As with Bures church, I found I preferred the ‘back’ of the church – the direction from which I entered the churchyard, where the cow parsley grew tall – even though the view was partially obscured by a tree. I walked round to the north side of the church to find the entrance, and in the porch was the largest pair of bellows I have ever seen. There was no notice to explain their presence, and no church guide available inside. Neither could I find any information online, so I still have no idea where they came from or why they are there. But mystery can sometimes be better than an explanation.
With my newly-rediscovered positivity about cello playing, and finding the interior of the church light, well-loved and with a generous acoustic, I had an idea: perhaps the previous two-hours’ playing might also provide the answer to the stamina problem that had been plaguing me. It had improved over the last month or so, but still seemed far from good enough to get me through the first movement of the Bach viola da gamba sonata without significant discomfort in my left hand. So, after a short warm up, I decided to test out my theory by playing it through without stopping.
I was over the moon to discover that this was indeed the case. Now the only problem left to solve was the fact that this would be the first piece in my recital programme. I would feel sorry for any tennis player who had to play a whole match in order to warm up for a match… but that, it seemed, was how I might have to approach it. In any case, I left Hemingstone church in high spirits and with a big thank you, somehow crediting it with solving my problem, as I had Sternfield.
While I was driving home, there was a programme on the radio called ‘With Great Pleasure’. I heard a quotation, apparently by Goethe, that was particularly relevant to my decision to start touring churches: ‘Until one is committed, there is hesitancy, the chance to draw back […] Whatever you can do, or dream you can do, begin it.’ The quotation was long and rather grand, but these were the phrases that stuck with me until I got home and could look it up.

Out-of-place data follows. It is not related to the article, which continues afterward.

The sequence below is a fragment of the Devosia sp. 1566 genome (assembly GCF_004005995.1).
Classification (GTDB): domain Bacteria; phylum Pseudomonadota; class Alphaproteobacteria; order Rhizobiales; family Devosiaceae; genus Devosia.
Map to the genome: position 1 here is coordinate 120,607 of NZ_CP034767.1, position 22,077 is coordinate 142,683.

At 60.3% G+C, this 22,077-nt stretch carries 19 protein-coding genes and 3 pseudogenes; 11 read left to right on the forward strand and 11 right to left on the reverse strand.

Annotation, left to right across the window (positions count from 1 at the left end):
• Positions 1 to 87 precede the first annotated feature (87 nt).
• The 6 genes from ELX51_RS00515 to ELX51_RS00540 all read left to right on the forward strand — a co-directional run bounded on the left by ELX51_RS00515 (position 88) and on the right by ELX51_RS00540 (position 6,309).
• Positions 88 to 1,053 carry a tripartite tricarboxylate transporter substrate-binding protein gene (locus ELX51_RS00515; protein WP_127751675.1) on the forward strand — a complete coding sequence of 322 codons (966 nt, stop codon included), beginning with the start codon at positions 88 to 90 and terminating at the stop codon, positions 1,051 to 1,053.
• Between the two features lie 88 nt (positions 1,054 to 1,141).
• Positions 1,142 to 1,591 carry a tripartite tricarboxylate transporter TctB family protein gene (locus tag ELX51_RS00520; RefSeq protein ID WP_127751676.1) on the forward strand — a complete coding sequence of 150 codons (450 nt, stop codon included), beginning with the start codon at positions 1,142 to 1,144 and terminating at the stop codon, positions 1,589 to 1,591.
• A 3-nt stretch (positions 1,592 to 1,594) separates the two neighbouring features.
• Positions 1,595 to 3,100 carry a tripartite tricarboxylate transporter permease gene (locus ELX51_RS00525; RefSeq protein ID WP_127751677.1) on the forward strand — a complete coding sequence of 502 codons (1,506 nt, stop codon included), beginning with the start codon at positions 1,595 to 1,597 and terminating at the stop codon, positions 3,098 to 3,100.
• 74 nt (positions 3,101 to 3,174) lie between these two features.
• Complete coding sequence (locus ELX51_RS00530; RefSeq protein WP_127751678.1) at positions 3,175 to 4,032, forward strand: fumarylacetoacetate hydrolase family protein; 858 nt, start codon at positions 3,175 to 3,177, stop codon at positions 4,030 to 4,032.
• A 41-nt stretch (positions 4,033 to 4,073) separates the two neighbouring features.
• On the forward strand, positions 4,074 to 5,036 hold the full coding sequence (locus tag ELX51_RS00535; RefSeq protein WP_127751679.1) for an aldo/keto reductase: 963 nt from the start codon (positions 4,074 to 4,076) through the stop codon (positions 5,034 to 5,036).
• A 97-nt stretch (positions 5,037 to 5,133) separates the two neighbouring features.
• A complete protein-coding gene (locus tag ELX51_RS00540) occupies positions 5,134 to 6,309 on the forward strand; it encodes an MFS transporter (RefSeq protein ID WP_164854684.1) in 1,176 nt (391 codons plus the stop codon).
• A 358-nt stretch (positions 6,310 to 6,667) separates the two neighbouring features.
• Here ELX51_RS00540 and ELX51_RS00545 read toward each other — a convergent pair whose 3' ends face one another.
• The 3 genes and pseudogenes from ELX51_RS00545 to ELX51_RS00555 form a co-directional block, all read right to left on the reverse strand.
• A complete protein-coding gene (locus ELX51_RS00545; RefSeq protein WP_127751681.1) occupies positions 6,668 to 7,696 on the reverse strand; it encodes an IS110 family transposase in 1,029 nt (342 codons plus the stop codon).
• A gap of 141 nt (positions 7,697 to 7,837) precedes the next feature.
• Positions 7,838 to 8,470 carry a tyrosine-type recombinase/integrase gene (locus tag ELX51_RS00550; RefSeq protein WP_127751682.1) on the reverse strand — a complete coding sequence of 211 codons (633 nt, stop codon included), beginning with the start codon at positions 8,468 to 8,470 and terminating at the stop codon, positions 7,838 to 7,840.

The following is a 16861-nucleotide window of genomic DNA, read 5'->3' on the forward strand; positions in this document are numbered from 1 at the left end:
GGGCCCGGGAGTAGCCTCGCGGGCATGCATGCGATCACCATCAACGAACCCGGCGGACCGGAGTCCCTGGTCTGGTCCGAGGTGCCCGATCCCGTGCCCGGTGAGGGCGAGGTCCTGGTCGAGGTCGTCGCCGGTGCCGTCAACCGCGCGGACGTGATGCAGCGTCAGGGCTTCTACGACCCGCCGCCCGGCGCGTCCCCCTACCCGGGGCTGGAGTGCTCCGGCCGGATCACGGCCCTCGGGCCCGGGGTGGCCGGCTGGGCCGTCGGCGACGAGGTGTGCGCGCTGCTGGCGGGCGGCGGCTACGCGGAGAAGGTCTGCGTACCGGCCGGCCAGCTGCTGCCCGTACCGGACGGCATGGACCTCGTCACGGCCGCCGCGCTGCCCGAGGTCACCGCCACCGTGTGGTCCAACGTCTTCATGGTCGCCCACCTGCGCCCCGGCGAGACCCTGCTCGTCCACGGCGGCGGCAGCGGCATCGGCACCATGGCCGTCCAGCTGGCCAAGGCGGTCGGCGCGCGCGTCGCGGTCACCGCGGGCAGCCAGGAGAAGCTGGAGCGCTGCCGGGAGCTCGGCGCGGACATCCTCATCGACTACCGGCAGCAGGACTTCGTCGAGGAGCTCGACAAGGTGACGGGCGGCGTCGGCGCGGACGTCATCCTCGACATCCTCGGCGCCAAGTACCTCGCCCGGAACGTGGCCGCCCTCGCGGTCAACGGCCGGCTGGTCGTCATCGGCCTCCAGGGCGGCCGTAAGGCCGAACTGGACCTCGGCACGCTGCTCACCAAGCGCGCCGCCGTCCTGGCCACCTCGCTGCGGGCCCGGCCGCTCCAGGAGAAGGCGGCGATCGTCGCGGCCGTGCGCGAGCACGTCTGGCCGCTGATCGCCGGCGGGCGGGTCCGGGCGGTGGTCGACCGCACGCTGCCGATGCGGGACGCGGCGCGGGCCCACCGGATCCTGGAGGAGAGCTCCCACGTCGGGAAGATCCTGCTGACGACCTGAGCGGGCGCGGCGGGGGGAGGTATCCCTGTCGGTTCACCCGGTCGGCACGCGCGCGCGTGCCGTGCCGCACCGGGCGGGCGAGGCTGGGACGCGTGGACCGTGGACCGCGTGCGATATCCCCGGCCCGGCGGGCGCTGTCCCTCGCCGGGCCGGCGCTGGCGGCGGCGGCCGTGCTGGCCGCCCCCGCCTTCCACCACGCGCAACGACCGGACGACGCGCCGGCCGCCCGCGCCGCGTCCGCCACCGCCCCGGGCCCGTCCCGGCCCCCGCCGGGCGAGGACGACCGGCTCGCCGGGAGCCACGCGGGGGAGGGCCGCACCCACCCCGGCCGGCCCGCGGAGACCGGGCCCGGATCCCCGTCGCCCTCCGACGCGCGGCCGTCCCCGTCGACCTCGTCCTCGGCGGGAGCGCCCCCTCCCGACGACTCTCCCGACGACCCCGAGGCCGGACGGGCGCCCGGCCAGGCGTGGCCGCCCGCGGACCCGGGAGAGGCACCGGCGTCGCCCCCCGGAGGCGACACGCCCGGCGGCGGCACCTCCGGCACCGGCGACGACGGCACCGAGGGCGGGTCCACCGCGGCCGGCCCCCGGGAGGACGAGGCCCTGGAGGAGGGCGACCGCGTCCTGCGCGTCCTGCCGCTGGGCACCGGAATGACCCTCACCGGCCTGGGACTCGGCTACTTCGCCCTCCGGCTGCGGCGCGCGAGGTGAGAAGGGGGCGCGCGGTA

I did not realise Goethe was responsible for quite such a phenomenal number of memorable quotations. Before I found the one I was looking for, I found dozens of others, including one that struck an even more resonant chord: ‘I call architecture frozen music’.
I loved this image: churches built from music. Perhaps this meant the music I was playing in them was somehow contributing to keeping them alive and standing because this was their fabric, the material required for their continued existence. It reinforced, justified even, my feeling that playing music in these churches could be a symbiotic relationship, that I was giving them something valuable in return for taking advantage of their hospitality.
The other quotation turned out not to be Goethe’s, but rather a misquotation of Goethe by a twentieth century explorer. But it didn’t matter: I had found a far more wonderful image to carry around with me on future church visits.
Header photo: view of Iken church on the Alde estuary